Trinity International University will hold its first Martin Luther King (MLK) Jr. celebration on January 21 with several workshops, ceremonies, and a performance from the Trinity Community Choir, composed of faculty, staff, and students. The one-day celebration schedule will consist of the following:
12pm: Lunch — Lantern Lounge, sponsored by the Evangelical Free Church of America
1pm: Opening Ceremony — ATO Chapel, includes singing, poetry, speakers, etc
2pm: Workshops — Rodine, various workshop topics
3pm: Closing Ceremony — ATO Chapel, includes communion, prayer, a unity charge and dedication
Any college students attending the event have the opportunity to receive two chapel credits. At the opening ceremony, three speakers will each take 10 minutes to theologically frame one of the topics of Dr. King’s mission. Associate Professor of Pastoral Theology Dr. Peter Cha will speak about reconciliation, Assistant Professor of New Testament Dr. Dana Harris will cover the issue of equality, and Associate Professor of Christian Ministries Dr. Michael Reynolds will address the topic of justice.
The Trinity community will have the opportunity to attend the following workshops:
- Diversity in Higher Education – Aaron Mahl, Director of Undergraduate Admissions
- Spiritual Practice for Racial Reconciliation – Daniel Hartman, Mosaic Ministries Coordinator, and Angela Walker, Graduate Admissions Coordinator
- Wall of Stereotypes – Montage Leaders
- “Race and the Christian: A night with John Piper and Tim Keller” - video showing and discussion, moderated by Steven Weather
The opening ceremony will feature a Trinity Community Choir, open for anyone who wants to participate in this event. Multicultural Development Office (MDO) Director Devlin Scott said he hopes the community choir will paint a visible picture of the unity represented at TIU. Those wishing to participate in the choir will have to attend at least two of the five practices scheduled, as well as the mandatory final practice and sound check on the day of the event. Practice opportunities are listed below. The Trinity Gospel Choir will be leading rehearsal.
Scott emphasized that this first MLK Jr. Day celebration at Trinity is not for one group or section of the campus community.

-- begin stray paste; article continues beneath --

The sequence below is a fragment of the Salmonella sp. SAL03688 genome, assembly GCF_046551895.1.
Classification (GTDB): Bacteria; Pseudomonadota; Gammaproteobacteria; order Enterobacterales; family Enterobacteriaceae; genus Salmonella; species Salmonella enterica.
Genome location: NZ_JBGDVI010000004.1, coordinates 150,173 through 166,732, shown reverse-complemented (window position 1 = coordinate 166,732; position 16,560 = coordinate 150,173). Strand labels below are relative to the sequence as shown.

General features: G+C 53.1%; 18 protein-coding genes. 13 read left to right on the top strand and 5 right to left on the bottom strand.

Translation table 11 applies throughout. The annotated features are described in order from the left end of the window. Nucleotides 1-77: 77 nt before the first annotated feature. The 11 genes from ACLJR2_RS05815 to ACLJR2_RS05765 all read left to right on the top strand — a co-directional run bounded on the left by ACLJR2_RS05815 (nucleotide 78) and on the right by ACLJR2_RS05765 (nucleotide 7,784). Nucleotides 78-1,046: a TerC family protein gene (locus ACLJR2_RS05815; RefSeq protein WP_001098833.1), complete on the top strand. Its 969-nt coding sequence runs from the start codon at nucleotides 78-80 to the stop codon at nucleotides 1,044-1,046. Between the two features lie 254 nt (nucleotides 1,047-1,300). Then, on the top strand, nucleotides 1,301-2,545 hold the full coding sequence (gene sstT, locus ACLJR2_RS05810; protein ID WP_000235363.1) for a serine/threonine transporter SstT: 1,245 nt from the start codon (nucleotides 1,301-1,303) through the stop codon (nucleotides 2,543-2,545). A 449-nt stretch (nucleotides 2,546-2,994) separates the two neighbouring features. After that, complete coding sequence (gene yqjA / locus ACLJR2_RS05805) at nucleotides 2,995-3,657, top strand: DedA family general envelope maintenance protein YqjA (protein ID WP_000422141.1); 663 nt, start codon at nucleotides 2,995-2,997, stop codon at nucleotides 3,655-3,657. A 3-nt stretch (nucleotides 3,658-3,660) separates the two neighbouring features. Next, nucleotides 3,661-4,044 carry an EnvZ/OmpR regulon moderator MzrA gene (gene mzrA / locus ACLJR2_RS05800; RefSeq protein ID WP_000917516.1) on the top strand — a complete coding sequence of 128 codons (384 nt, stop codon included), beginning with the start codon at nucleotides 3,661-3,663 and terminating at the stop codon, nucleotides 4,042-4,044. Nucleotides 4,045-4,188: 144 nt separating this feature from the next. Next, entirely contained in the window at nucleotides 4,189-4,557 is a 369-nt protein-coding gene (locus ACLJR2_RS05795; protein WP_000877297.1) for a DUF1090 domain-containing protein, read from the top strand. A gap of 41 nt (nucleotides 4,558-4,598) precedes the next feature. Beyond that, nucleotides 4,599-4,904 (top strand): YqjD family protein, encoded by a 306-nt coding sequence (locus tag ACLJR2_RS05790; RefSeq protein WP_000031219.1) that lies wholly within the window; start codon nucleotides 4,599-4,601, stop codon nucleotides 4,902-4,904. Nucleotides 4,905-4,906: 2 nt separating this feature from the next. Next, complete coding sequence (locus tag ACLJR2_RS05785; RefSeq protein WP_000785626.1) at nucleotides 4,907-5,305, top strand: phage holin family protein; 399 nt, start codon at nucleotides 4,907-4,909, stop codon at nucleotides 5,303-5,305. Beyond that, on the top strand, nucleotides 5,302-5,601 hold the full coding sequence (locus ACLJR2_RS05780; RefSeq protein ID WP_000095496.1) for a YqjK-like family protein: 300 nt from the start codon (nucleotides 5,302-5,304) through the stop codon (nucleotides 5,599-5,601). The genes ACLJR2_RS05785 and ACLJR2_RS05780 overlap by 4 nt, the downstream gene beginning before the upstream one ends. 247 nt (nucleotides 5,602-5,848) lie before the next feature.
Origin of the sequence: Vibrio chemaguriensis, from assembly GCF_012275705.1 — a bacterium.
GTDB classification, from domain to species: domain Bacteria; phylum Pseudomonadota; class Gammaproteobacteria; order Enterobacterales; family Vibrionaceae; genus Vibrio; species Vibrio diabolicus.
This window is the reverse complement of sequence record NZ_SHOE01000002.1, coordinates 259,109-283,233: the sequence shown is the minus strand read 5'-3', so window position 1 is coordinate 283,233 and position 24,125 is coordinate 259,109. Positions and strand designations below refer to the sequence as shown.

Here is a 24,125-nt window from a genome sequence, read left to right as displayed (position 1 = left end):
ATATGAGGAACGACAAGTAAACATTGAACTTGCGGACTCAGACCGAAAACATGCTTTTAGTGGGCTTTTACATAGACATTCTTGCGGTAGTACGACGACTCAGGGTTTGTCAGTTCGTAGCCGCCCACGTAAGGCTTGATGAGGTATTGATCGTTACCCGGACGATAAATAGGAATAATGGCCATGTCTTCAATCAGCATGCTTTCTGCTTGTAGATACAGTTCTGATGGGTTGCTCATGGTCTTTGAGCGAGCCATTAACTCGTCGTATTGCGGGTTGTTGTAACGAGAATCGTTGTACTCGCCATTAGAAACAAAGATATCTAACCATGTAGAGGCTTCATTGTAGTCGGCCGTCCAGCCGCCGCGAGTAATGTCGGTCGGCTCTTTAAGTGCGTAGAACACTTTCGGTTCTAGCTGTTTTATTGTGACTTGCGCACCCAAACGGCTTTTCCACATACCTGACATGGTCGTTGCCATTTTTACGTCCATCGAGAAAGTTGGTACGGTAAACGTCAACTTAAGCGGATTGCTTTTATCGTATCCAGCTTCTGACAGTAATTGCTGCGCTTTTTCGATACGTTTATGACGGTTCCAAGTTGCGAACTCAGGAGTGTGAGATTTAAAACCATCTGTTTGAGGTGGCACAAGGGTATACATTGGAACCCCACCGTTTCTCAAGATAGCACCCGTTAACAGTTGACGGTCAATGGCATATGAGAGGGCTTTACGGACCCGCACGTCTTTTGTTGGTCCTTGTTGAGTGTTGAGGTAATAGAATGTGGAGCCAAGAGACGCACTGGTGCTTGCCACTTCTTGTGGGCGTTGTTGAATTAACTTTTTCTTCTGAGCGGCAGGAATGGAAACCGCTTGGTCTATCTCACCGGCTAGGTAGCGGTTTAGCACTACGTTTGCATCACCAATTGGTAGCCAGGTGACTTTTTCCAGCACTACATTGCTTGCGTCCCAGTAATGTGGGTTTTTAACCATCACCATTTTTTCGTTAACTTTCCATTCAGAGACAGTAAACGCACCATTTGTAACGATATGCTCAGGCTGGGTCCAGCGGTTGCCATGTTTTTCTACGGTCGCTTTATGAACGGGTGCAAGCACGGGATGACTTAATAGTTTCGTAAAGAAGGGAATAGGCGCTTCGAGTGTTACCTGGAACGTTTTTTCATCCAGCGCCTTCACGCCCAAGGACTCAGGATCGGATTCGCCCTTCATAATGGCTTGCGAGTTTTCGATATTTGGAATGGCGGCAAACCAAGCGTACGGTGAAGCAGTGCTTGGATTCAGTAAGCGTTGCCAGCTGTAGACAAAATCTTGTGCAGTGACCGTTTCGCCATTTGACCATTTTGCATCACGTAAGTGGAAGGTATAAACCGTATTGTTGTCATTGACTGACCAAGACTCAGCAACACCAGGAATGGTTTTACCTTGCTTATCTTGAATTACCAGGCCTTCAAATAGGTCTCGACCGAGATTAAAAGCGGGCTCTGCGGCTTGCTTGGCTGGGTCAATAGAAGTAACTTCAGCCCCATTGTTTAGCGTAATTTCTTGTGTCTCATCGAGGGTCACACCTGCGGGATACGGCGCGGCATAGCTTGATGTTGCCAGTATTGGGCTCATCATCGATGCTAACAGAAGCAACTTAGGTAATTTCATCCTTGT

“Although MDO is a a part of this event and it is spearheaded by myself, it is done in collaboration with many individuals whose jobs include matters that Dr. King worked for or they have a personal passion for it. This event is in every way a university-wide event,” Scott said.
Coordinator of Minority Student Engagement Joi McGowan similarly stressed that Dr. King’s mission and message were for all people and are meant to be celebrated by all.
“We really want this day to be a time where we can remember the work that Dr. King did as something that was not just for African Americans. Instead, the message of freedom that Dr. King spoke about was for all people no matter what color they are. We hope to get that across as much as possible within this day of celebration,” McGowan said.
According to McGowan, the decision to celebrate this day as a community as opposed to taking the day off as a national holiday was not a small decision. As many staff, students, and faculty live far from campus, they would have enjoyed the day off as a time to spend with family.
“Our office has tried very hard to make sure we partnered with several different people of influence on campus. We have had a full team of Trinity faculty, staff, and students to speak into the actual process of bringing together a day like this,” McGowan said.
McGowan believes this first MLK celebration reflects positively on the Trinity community, as a sign of what the university believes and embraces as their mission.
“A celebration of this sorts means that the TIU community has decided to publicly, individually, and holistically align ourselves with a mission that is for all people. I think that celebrating this day together will begin to increase the awareness all of our staff, faculty and students of the strides Trinity is taking toward the mission of reconciliation, justice, and equality for all people,” she said.
McGowan and Scott encouraged Trinity students to fully participate in the planned events as a way of participating in history and one of the core values of Trinity: community.
“Community as core values is explained as,’We seek to be a learning community that operates by the ethics and values of the kingdom of God. The makeup of this community should be a reflection of the breadth and diversity of the family of God. The way we treat people should be consistent with the morals, justice, compassion, humility, and love of our Lord.’ We gather to celebrate this together. We have the opportunity, as a university and community, to reflect on Dr. King’s life and mission as a goal that is realized in our time and generation. By celebrating his life, we can rededicate ourselves to continuing the work of reconciliation, justice, and equality. We can celebrate and appreciate our journey,our mission as a community, towards biblical brotherhood and sisterhood,” Scott said.
Trinity Community Choir Practice Opportunities:
Sunday, January 13, 2013 — McLennan 174 from 7pm–9pm
Monday, January 14, 2013 — Melton Hall in the Waybright Student Center from 4:30pm–5:45pm
Tuesday, January 15, 2013 — Melton Hall in the Waybright Student Center from 4:30pm–5:45pm
Wednesday, January 16, 2013 — Melton Hall in the Waybright Student Center from 4:30pm–5:45pm
Sunday, January 20, 2013 — McLennan 174 from 7pm–9pm
Tags: community, culture, diversity, Martin Luther King Jr. Day, mission, racism, Students, TIU, unity
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